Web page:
One of the main aspects of Industry 4.0 is the use of robots in various industrial applications. With the rapid increase of automation, the demand for collaborative robots is also on the rise. The market for collaborative robots is expected to reach $12 billion by 2025.
As the collaborative aspect mainly involves collaboration between human workers and robots, the next generation of robots needs to have far superior skills compared to their traditional counterparts. They must be able to work alongside the staff in a secure and valuable manner. The purpose is to assist the workers rather than replacing them.
That’s why building cobots is a challenging process. One challenge is adding efficiency and safety. Using visions systems is one solution, but building a robot with human like vision capabilities continues to be a demanding task. Here are five challenges in developing robot vision for cobots.
Sawyer from Rethink Robotics is a cobot that uses advanced vision systems for sorting applications. (Image credit: Rethink Robotics)
1. Distinguishing backgrounds and objects. In almost all industrial applications, the robot will need to make the distinction between an object and its background. Only then it will be able to identify and track the object until the process is complete. Under ideal circumstances, the background is blank and provides better contrast against the object to be identified. However, most factory floors may not have these ideal settings. In fact, the color and shading of the background may keep changing.
As a result, vision systems have to distinguish the desired object from a blend of backgrounds that include both moving and stationary objects. In other words, the vision detection systems will need to consider several potential background scenarios to achieve higher vision efficiency. For example, the robot may need to distinguish the object from a background similar to it or having lower contrast. If backgrounds have sharp edges, you can’t use an edge-detector algorithm.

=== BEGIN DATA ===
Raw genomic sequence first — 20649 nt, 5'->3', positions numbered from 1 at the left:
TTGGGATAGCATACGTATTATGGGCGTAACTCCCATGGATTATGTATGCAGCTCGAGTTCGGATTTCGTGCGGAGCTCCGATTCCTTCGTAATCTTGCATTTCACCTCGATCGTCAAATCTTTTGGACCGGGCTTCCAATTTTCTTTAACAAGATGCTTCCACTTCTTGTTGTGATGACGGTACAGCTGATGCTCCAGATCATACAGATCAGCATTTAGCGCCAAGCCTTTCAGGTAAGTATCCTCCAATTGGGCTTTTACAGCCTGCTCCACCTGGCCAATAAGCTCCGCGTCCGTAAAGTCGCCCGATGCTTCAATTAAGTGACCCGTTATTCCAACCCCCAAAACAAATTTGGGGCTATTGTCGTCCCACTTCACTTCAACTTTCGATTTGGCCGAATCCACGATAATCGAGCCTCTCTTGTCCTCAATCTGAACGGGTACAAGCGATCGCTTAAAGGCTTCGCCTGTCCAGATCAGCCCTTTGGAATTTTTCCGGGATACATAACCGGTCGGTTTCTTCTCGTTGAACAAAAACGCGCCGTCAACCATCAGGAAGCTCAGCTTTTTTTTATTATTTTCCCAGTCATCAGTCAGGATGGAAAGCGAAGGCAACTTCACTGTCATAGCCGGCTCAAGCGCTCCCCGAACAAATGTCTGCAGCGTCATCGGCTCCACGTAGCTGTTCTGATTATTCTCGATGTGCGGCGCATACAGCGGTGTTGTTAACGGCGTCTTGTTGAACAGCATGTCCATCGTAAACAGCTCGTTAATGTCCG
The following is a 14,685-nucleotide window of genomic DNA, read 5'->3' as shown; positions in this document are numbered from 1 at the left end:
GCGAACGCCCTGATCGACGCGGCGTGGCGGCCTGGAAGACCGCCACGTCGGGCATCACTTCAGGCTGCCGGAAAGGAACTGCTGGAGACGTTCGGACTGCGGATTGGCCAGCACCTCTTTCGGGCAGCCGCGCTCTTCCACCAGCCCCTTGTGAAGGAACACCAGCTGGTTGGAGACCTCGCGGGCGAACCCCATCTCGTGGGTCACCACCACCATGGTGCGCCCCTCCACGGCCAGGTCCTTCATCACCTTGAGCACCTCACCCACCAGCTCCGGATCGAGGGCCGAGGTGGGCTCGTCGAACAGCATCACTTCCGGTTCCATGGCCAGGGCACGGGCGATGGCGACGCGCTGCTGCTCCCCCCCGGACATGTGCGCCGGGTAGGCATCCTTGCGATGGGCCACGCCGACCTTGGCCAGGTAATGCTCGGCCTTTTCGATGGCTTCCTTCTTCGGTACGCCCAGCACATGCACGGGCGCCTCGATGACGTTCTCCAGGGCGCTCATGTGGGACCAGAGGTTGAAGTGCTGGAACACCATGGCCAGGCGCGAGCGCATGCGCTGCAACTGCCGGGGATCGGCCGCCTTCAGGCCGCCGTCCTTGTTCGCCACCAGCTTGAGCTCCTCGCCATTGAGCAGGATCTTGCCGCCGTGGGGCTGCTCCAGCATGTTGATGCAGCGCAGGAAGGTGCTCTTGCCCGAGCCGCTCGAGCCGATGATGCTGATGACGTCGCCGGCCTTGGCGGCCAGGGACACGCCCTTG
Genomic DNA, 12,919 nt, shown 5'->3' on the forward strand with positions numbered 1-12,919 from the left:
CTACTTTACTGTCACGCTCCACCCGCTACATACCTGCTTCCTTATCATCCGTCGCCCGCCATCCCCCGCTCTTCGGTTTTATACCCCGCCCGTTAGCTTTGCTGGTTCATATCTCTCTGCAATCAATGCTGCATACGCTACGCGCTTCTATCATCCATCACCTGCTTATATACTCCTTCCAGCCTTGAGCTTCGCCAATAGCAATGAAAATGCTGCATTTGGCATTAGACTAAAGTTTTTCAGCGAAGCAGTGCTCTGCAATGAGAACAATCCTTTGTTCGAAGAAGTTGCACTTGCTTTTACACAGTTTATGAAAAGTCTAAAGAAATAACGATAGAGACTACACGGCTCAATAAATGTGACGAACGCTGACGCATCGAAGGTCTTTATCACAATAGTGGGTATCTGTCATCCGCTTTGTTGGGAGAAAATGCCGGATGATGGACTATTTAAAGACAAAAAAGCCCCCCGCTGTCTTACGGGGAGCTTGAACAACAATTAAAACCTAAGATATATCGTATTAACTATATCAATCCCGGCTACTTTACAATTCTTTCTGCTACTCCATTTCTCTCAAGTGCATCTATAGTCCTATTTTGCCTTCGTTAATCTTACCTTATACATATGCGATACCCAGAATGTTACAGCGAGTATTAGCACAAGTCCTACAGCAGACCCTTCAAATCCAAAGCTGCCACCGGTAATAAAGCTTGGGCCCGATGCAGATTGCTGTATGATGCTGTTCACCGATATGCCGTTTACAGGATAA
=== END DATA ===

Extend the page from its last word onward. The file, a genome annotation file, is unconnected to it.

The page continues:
The robot should also be able to differentiate between the actual object and an image of said object. For example, the robot should be able distinguish between an actual ball and an image of a ball. Otherwise, it will simply confuse the image with real objects.
2. Identifying moving objects. Motion is an integral part of any automation process. Most manufacturing plants require robots and human workers to work with objects moving on a conveyor belt. Sometimes, they may have to move the objects from one place to another. In short, when it comes to robotic vision, you need to consider three different types of situations.
Case 1: Only the object is moving, but the robot is in a fixed position.
Case 2: Only the robot is moving, but the object is in a fixed position.
Case 3: Both robot and object are moving in the same or opposite directions.
Engineers have successfully used high speed cameras for high-speed applications, resulting in better motion detection. Right now, most robots working in close proximity of humans have a lower payload and are slow-moving, owing to the safety concerns. However, in the future, they may have the ability to work with high speed and accuracy. Thus, they will have to become more human aware using vision systems like the one developed by Veo Robotics.
Tennplasco, a plastic injection modeling company, uses vision robots like Sawyer to supply key manufacturing components to the global automotive industry. (Image credit: Tennplasco)